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Monday, 12/18/2023 2:07:08 PM

Monday, December 18, 2023 2:07:08 PM

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Oracle (ORCL) Bears Could Be Tempting a Gamma Squeeze
By: Barchart | December 18, 2023

One of the beautiful aspects of options trading is that if you know what to look for, you don’t necessarily need to participate in its often-complex tactics and strategies. Instead, you can simply buy the underlying security in the open market and ride out the implications of derivative market dynamics.

Case in point is cloud software giant Oracle (ORCL). After posting a strong performance so far this year, some market experts have argued that a downturn was simply inevitable. So far, that’s exactly what has happened. Recently, the company disclosed results for its fiscal second quarter, disappointing onlookers.

Despite a modest lift in revenue on a year-over-year basis, Oracle failed to meet Wall Street’s consensus estimate. Conspicuously, the company suffered a 17.9% YOY decline in sales from its cloud and on-premise licenses. In fairness, that red ink was counteracted by a 12% YOY lift in the cloud services and license support units.

Still, ORCL stock absorbed an approximate 10% loss in the trailing month, confirming that investors were looking for a bit extra, something that the enterprise simply could not deliver. Along with the mixed earnings disclosure, the Barchart Technical Opinion indicator rates ORCL stock a 24% sell with a weak short-term outlook.

Adding to the pensive nature of ORCL stock, analysts are perfectly split on the software stalwart. Among 24 experts, 12 rate ORCL a strong buy and the other half view it as a hold. Interestingly, the overall assessment is a slight improvement from the 10 strong buys and 14 holds from three months ago. However, analysts aren’t exactly clamoring for Oracle stock.

On the surface, the framework seems stuck at a stalemate at best and unpleasant at worst. Nevertheless, the technical indicator also warns that ORCL stock is approaching oversold territory and that investors should be watchful of a trend reversal.

That’s a non-zero probability. Here’s why.

ORCL Stock is Begging for a Reversal

Following the close of the Dec. 15 session, ORCL stock represented one of the highlights in Barchart’s screener for unusual stock options volume. Now, let me be blunt. This inclusion doesn’t really mean a whole lot. Otherwise, we’d all be rich just buying securities that show up on this or that radar.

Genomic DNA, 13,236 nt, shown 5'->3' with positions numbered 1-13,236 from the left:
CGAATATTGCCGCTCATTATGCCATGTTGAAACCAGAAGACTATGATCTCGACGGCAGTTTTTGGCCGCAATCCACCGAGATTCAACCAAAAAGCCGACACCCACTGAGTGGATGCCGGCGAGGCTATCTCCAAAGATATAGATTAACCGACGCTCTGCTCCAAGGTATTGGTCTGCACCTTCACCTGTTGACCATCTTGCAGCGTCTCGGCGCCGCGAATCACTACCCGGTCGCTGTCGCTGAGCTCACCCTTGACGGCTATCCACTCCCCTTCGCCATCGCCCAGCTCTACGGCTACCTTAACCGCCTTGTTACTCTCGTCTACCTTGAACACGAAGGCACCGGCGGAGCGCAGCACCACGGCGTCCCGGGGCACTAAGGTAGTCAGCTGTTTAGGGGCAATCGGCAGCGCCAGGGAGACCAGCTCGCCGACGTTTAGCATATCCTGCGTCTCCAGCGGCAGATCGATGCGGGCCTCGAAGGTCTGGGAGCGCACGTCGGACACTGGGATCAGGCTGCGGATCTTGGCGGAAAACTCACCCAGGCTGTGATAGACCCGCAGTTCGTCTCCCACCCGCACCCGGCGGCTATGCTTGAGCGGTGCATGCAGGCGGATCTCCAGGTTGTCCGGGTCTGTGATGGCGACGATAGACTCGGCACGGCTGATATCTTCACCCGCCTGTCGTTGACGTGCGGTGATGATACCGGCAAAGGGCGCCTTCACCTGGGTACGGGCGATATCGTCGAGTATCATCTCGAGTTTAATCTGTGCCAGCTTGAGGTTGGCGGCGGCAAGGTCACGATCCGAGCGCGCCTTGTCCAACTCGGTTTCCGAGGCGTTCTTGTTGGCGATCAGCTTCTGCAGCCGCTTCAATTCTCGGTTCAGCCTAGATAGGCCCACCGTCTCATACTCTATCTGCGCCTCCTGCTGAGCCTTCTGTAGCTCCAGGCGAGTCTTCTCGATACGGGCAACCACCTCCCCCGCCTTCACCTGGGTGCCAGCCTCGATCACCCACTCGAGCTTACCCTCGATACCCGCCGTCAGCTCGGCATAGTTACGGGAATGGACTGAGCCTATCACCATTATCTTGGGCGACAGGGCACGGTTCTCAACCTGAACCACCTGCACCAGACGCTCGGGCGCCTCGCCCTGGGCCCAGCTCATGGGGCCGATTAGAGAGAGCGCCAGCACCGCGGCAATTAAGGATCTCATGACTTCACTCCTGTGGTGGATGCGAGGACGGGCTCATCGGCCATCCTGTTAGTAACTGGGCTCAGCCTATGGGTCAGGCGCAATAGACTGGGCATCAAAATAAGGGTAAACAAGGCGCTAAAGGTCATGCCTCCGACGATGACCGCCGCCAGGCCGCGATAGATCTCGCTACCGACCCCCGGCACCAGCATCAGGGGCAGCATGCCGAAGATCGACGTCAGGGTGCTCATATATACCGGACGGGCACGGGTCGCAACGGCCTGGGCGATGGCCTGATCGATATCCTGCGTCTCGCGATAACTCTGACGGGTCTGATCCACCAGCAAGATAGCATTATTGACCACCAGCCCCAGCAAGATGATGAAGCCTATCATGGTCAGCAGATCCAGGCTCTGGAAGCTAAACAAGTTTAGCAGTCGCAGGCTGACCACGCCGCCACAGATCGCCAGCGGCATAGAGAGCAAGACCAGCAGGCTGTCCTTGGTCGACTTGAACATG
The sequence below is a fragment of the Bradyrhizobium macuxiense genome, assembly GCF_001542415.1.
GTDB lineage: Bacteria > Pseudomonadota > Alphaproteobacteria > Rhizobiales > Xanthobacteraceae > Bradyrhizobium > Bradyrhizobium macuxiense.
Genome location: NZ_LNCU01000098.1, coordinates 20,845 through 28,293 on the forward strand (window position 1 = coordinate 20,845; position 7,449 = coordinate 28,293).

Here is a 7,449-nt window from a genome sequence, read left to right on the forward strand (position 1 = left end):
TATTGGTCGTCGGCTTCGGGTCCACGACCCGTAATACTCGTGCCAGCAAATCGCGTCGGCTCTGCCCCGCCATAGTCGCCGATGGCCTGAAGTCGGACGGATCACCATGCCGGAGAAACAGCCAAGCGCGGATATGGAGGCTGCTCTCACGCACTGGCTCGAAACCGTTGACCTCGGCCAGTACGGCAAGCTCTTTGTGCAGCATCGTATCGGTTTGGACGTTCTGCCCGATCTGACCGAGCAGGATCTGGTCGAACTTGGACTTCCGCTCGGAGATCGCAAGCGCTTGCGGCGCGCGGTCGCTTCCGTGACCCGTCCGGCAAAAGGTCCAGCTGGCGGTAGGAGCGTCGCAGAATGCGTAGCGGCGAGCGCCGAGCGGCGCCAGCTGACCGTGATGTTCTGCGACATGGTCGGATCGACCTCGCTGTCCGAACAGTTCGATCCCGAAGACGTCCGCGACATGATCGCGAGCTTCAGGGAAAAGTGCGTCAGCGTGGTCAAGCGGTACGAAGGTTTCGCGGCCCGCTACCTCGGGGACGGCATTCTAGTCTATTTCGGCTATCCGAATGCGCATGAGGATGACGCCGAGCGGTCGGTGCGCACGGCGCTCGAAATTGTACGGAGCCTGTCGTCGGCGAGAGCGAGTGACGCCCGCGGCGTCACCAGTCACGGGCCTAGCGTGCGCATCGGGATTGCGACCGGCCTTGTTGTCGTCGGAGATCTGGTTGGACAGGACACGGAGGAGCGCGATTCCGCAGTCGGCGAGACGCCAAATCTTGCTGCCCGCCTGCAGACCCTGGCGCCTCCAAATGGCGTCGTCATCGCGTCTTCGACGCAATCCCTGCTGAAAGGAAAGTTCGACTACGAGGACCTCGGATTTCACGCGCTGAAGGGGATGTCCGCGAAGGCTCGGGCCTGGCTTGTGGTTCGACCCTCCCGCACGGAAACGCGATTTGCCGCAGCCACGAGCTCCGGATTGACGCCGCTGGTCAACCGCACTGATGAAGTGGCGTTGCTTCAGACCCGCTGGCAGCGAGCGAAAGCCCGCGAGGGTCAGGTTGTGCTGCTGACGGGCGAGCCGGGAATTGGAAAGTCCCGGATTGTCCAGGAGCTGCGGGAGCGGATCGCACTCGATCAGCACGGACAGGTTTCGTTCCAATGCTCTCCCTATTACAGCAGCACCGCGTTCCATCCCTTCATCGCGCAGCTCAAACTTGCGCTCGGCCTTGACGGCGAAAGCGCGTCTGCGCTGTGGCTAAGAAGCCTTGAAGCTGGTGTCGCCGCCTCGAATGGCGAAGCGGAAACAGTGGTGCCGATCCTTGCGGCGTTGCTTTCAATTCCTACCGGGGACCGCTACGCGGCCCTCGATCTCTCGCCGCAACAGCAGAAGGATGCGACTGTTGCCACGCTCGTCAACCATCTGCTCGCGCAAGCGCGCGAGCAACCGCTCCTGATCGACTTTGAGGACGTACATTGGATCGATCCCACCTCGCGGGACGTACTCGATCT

But ORCL stock making it on the list on Friday does point to a possible bullish framework. First, total volume reached 278,777 contracts, representing a 189.73% increase in activity relative to its trailing one-month average volume metric. Within this tally, 221,010 contracts were call options, yielding a face-value bullish put/call volume ratio of 0.26.

To be sure, this figure doesn’t mean a whole lot by itself. However, in recent sessions, the options flow screener – which exclusively filters for big block transactions – shows heavy demand for sold calls. That’s not particularly surprising given the disappointing fiscal Q2 earnings report.

In a technical sense, then, market makers or institutional traders have become short gamma through their sold (written) calls. Essentially, gamma is the rate of change in an option’s delta and the underlying asset’s price. Regarding ORCL stock, if it declines, the gamma of the short call options becomes more negative. For the bears, that’s exactly the outcome they’re hoping for.

However, on Friday, ORCL stock decided to pop up 3%. Now, the gamma is suddenly becoming more positive, an unexpected outcome. And with many of the sold calls featuring a strike price of $104, the delta is becoming more sensitive to the volatility of ORCL in the open market.

Depending on the exposure and the overall liquidity situation, a gamma squeeze may soon materialize because the big players – who effectively are short ORCL stock – must now cover their bearish wagers. Should Oracle shares continue to rise higher, the pessimists may find themselves under greater pressure to cut their losses by buying the underlying security.

Of course, buying activity would likely lead to a feedback loop as other bearish positions get blown up, leading to a potentially significant spike in ORCL stock.

Why the Trade Might Work

One of the reasons why gamma squeezes fueled by heavy sold calls may be the most impactful centers on the risk of unlimited losses. When traders buy an option, they have the right but not the obligation to exercise the contract. On the flipside, traders selling an option have the obligation but not the right to fulfill the terms of the contract.

When it comes to sold calls, call writers (sellers) agree to see the underlying stock at the listed strike price. However, if the writer doesn’t own the security – meaning the sold calls are naked – the trader must buy the stock in the open market. If shares rise higher, the call writer must buy the security at the elevated price, only to sell it at the lower strike price.

Since a stock can theoretically rise indefinitely, the losses are undefined. Needless to say, it’s a harrowing situation.

Obviously, the potential for a gamma squeeze – even in cases involving heavy volume of sold calls – offers zero guarantees. Further, when the biggest and smartest institutions do anything, it’s usually for a well-thought-out reason. Still, stuff happens, which could work in your favor if you want to speculate on ORCL stock.

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